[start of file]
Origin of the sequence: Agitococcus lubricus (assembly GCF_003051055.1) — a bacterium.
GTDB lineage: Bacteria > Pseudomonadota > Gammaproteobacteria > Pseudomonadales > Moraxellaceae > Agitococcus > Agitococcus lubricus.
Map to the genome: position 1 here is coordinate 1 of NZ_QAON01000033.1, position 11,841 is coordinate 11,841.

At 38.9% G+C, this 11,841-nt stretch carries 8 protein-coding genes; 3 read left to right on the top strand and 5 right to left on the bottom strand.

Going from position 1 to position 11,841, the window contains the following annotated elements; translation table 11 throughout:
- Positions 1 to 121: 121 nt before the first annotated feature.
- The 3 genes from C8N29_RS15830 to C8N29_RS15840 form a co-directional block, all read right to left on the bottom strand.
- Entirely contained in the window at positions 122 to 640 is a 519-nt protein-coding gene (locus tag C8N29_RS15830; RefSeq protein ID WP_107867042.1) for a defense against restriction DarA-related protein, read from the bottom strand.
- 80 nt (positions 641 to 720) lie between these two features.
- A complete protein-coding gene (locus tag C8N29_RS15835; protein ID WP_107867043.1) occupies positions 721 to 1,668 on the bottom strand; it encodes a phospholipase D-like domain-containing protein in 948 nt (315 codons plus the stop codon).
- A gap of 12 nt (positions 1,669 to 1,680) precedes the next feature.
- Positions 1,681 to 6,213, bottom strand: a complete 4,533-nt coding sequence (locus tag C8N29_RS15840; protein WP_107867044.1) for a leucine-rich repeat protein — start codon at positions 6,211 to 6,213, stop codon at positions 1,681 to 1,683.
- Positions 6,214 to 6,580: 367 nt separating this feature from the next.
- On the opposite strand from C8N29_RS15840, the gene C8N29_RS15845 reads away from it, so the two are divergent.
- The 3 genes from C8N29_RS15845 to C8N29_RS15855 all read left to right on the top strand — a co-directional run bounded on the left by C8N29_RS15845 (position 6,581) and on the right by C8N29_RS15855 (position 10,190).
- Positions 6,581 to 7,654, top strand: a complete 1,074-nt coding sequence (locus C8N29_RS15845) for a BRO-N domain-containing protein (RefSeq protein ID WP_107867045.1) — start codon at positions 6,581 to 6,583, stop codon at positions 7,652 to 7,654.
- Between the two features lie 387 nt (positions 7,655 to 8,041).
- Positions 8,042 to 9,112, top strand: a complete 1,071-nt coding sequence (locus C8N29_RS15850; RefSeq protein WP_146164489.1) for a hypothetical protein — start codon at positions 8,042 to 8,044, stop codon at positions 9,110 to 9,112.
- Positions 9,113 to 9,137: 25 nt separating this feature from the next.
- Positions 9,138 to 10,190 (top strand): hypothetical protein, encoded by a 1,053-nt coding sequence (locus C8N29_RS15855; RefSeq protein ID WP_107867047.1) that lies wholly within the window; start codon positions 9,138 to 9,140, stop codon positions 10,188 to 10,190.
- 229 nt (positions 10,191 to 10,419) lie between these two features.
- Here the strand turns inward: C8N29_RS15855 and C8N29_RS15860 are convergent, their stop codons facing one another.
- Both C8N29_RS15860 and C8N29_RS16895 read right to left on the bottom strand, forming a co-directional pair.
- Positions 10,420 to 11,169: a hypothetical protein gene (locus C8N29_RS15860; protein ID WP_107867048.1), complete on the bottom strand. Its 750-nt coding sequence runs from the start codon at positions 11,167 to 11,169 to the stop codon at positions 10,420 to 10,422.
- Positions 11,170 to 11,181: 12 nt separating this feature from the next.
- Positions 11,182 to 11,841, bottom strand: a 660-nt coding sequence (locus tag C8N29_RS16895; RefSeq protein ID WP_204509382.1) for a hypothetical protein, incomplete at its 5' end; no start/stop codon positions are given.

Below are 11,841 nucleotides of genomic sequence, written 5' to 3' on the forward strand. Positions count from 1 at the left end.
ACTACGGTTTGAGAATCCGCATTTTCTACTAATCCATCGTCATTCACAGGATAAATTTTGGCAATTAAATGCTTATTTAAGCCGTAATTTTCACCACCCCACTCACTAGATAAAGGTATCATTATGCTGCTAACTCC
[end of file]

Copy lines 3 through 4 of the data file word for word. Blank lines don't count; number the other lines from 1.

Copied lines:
Map to the genome: position 1 here is coordinate 1 of NZ_QAON01000033.1, position 11,841 is coordinate 11,841.

At 38.9% G+C, this 11,841-nt stretch carries 8 protein-coding genes; 3 read left to right on the top strand and 5 right to left on the bottom strand.